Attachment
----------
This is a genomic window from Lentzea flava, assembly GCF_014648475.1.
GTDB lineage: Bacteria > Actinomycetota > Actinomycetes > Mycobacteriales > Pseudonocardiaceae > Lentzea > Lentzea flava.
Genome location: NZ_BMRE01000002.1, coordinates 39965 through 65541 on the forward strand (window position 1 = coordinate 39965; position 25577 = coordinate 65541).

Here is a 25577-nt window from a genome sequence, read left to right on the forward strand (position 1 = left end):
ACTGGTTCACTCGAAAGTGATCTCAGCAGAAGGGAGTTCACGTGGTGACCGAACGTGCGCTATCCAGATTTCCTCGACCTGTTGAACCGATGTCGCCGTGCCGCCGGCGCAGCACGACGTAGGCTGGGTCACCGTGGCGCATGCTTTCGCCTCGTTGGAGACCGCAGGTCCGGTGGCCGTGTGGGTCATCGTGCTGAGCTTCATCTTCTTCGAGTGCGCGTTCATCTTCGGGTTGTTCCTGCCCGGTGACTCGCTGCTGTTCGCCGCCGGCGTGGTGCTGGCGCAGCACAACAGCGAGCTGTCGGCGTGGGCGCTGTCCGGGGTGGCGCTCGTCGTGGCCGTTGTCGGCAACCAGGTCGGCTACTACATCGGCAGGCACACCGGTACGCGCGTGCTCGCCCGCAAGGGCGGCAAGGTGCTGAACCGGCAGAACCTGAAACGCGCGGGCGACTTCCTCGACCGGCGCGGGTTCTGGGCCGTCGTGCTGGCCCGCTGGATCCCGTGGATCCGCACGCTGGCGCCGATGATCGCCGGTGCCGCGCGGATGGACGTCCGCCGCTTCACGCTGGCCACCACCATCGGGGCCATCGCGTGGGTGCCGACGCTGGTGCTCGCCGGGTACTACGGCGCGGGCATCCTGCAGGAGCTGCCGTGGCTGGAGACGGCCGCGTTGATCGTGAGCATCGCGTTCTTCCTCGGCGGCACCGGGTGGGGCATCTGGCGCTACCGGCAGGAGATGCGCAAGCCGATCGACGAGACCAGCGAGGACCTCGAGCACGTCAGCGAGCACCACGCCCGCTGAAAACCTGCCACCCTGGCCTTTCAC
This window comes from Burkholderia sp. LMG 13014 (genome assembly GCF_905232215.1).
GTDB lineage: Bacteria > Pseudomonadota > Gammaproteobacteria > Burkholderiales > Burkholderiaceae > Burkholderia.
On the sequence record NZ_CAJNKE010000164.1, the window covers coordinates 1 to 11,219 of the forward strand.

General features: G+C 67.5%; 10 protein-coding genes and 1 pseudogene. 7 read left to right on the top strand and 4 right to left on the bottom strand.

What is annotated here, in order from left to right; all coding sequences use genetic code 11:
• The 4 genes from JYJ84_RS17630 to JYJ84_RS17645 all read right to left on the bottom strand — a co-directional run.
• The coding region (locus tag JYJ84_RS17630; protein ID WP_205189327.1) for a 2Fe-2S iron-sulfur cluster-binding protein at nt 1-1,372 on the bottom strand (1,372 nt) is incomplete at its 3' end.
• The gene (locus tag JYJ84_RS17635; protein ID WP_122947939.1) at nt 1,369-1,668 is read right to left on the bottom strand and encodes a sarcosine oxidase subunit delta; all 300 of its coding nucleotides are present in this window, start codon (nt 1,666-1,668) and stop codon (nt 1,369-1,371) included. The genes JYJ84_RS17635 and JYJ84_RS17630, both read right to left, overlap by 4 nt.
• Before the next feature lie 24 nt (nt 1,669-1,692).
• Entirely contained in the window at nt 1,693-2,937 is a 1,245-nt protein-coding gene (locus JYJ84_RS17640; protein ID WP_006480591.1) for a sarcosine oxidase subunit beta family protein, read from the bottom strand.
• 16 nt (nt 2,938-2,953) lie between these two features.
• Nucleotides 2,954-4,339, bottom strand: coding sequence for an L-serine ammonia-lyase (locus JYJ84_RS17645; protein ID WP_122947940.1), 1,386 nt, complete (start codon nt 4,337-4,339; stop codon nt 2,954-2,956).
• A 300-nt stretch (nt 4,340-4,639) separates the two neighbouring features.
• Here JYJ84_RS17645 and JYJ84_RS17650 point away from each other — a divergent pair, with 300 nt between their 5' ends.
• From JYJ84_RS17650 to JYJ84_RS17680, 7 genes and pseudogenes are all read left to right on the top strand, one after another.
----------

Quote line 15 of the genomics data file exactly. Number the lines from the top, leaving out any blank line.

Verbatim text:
• Entirely contained in the window at nt 1,693-2,937 is a 1,245-nt protein-coding gene (locus JYJ84_RS17640; protein ID WP_006480591.1) for a sarcosine oxidase subunit beta family protein, read from the bottom strand.